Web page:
Note that Michael is asking for a coordinated international effort, much like what CRN has called for. Note also that the program he proposes does not focus specifically on molecular manufacturing. We have little doubt, however, that with the vastly increased research and development entailed in this plan, atomically-precise productive nanosystems (the immediate forerunner to desktop nanofactories) would be a logically expected outcome.
How much would it cost? Michael suggests $100 billion as a reasonable budget. That's very close, in fact, to what the U.S. spent on the Apollo program in the 1960's -- about $135 billion in today's dollars. A lot of money, yes, but when spread over a decade and with several countries contributing, it's quite affordable.
Why should we do it? One good reason is clean energy production, as discussed above. Another is beginning to ameliorate the effects of climate change. Additional benefits include answers to growing water and food shortages, reductions in poverty, and major medical breakthroughs, to name a few. Finally, if we are able to organize an international collaborative effort that achieves molecular manufacturing before anyone else, this benign monopoly could help us avert the dangers of a nanotech arms race.
We hope this idea will gain momentum in the months and years to come. The longer we delay, the more we'll miss out on the opportunities, and the further we'll have to go to catch up on the growing problems we see around us every day.
Once the program does get started, we'd strongly urge that a major amount of funding and effort -- preferably equal to the amount spent on technical R&D -- is dedicated to understanding all the implications of nanofactory technology and preparing for its introduction so as to minimize the risks and maximize the positive outcomes.
That doesn't stop dreamers from dreaming, though, and some of them are actually building those fantasies, though for what exact purpose may not always be clear.
On his Wired blog, Bruce Sterling alerts us to another proposed project that certainly fits the sky-high fantasy category: a two-mile high, million-occupant, "innovative green design concept" offered by architect Eugene Tsui.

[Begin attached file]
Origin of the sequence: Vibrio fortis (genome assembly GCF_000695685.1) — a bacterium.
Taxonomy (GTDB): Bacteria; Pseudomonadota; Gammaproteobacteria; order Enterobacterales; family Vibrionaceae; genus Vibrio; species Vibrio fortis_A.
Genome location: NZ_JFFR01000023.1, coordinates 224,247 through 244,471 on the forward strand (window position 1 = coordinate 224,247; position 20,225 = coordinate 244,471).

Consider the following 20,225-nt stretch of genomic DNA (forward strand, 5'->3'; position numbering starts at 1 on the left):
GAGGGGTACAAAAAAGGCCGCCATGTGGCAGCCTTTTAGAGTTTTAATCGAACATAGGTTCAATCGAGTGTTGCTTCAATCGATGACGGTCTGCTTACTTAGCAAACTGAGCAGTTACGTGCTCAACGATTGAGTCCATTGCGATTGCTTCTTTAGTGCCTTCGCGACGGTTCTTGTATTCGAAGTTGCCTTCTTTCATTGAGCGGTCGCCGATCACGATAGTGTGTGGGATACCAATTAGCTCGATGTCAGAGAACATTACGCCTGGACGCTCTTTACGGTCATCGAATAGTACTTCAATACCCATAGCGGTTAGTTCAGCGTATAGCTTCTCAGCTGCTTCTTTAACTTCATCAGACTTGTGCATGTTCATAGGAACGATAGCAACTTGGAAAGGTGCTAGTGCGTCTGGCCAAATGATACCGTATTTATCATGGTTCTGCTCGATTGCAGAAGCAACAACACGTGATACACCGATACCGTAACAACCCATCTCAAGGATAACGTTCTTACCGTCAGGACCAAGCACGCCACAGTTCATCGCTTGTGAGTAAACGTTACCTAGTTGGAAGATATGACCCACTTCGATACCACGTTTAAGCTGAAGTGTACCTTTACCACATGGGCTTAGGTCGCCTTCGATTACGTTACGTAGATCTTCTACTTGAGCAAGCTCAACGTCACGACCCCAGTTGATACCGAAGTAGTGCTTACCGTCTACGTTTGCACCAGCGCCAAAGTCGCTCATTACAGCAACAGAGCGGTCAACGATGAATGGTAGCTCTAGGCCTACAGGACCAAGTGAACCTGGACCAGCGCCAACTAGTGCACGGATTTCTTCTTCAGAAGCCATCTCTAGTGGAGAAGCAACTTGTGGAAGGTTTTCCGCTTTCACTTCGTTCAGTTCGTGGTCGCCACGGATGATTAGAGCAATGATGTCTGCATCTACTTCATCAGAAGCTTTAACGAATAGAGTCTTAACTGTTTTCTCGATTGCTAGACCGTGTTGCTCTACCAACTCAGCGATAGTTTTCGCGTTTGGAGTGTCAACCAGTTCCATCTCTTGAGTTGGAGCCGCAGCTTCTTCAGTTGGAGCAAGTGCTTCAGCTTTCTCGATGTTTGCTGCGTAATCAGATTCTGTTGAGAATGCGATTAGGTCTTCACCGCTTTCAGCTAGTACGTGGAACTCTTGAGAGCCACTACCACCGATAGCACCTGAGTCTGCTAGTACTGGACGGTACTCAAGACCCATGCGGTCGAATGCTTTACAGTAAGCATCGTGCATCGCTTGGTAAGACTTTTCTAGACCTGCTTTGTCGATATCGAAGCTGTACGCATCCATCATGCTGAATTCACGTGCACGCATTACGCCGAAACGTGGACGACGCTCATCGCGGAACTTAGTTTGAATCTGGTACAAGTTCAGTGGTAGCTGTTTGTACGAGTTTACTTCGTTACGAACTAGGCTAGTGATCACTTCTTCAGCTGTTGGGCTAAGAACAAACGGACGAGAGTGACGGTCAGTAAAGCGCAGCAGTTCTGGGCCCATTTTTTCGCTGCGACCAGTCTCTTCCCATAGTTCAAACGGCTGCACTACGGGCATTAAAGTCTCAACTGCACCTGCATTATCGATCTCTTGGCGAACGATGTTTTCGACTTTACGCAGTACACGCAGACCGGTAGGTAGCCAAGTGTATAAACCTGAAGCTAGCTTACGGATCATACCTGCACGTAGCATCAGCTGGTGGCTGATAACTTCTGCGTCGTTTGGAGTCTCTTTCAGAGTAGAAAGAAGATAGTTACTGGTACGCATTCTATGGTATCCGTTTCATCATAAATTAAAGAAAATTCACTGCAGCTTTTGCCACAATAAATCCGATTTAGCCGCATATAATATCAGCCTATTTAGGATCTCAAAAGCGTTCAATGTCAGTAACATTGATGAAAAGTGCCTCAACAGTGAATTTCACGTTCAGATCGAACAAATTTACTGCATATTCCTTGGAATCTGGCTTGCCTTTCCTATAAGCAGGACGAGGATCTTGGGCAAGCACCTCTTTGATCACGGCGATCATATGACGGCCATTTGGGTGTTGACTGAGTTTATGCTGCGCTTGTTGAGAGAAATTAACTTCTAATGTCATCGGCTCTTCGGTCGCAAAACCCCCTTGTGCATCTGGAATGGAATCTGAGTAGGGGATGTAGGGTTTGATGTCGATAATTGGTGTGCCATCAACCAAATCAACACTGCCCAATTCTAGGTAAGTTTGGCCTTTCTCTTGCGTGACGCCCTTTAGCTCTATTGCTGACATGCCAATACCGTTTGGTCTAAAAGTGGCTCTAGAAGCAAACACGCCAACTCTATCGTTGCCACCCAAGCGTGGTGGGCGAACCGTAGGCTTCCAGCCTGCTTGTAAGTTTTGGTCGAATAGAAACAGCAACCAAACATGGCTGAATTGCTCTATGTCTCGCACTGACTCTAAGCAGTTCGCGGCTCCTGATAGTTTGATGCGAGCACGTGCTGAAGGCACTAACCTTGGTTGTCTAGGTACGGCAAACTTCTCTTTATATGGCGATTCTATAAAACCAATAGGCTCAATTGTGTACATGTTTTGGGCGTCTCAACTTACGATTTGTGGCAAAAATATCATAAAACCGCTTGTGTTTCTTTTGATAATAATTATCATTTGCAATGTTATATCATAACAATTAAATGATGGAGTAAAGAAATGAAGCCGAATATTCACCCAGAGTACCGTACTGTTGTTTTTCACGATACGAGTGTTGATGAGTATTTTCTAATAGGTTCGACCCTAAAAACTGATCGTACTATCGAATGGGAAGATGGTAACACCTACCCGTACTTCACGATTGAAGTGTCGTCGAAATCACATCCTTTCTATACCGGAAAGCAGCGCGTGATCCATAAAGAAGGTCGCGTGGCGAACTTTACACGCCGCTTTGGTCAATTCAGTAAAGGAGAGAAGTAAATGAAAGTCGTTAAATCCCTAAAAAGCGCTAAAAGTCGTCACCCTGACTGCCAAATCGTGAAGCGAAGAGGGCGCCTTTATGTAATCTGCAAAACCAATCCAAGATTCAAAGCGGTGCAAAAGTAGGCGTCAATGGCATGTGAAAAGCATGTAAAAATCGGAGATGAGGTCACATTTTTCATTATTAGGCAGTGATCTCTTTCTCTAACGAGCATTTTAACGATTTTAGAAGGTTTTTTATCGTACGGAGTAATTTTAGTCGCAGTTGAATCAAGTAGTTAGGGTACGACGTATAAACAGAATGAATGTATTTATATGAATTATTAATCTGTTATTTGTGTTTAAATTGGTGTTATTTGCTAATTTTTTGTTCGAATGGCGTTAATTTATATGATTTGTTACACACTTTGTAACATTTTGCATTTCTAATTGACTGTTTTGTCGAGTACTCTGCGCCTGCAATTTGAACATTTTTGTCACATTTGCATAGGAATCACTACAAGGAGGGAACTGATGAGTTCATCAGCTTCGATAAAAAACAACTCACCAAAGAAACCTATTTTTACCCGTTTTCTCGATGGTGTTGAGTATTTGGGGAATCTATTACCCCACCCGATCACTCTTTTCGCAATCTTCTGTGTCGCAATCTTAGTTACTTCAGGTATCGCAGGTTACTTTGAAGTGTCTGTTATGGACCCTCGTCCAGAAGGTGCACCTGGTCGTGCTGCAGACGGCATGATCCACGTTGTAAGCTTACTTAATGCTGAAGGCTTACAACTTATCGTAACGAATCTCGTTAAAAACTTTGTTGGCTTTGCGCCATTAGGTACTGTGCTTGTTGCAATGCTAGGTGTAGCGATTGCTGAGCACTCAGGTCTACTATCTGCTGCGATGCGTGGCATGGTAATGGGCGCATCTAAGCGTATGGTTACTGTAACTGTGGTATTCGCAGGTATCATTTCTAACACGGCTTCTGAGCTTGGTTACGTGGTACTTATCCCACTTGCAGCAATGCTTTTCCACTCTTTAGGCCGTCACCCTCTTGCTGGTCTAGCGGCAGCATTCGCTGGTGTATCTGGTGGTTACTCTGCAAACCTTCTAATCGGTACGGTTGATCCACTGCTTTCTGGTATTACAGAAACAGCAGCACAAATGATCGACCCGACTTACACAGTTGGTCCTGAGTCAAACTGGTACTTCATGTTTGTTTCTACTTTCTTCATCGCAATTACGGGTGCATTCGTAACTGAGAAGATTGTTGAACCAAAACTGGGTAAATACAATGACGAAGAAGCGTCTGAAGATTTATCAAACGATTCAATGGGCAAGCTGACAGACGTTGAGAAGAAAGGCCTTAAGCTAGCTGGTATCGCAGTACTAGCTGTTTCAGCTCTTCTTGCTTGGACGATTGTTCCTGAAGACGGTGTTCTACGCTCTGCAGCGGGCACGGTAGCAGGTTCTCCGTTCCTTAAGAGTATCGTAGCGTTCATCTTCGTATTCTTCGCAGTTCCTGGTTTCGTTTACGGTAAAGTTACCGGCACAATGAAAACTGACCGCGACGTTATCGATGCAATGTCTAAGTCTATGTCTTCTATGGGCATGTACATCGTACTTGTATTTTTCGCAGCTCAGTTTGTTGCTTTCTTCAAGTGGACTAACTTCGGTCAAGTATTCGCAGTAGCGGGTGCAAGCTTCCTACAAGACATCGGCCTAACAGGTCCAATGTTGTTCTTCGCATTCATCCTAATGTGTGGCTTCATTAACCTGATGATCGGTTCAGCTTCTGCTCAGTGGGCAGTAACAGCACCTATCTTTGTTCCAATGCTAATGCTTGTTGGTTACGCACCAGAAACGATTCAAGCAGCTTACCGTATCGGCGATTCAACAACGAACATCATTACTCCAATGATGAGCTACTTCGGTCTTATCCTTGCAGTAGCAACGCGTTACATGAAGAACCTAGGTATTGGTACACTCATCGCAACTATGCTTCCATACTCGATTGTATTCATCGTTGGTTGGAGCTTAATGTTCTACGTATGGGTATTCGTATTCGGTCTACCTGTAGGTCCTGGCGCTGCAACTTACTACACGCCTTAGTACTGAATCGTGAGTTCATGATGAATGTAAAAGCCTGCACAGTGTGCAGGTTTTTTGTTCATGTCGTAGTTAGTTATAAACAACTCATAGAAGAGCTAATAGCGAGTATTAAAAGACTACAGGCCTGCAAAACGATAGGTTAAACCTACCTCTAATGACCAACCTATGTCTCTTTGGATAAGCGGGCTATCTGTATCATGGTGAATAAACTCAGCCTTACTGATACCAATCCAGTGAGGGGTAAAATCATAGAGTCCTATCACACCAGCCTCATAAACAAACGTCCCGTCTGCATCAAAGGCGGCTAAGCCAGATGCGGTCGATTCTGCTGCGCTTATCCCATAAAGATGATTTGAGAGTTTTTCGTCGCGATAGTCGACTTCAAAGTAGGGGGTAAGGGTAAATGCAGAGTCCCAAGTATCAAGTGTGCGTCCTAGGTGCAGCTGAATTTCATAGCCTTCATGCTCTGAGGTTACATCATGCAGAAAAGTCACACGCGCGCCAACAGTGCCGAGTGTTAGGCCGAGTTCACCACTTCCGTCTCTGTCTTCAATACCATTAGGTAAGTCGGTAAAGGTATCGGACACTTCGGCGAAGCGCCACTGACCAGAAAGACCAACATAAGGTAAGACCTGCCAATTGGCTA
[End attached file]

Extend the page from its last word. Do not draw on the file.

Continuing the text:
Designed to withstand natural calamities, Ultima Tower
is highly stable and aerodynamic. Rather than spreading horizontally
the structure rises vertically from a base with a 7,000 foot diameter -
inspired in part by the termite’s nest structures of Africa, the
highest structure created by any living organism...
It goes without saying that those who strive to maintain the status quo are the most immoral of all. To them the great sin is to question the prevailing order. Yet every great thinker, every great artist, every great religious teacher did just that.
Since founding CRN five years ago, we've been concerned that the
unprecedented power of molecular manufacturing and the potential for
exponential proliferation of nanofactory technology may make it
essential to create an international administration to regulate it.
Half a decade later, have global political conditions changed in any
way to make this outcome seem more likely?
We have seen a shift in general acceptance that the progress of
nanotechnology development will lead eventually to a powerful new
technology that might transform and disrupt society in many ways. But
does that recognition get us any closer to actually being able to
design and implement a "single, trustworthy, international
administration" to oversee responsible use of molecular
Two recent trends make us cautiously optimistic. . .
That's an excerpt from CRN's latest column for the popular Nanotechnology Now web portal. We hope you'll read all our columns, offer feedback, and tell others about them too.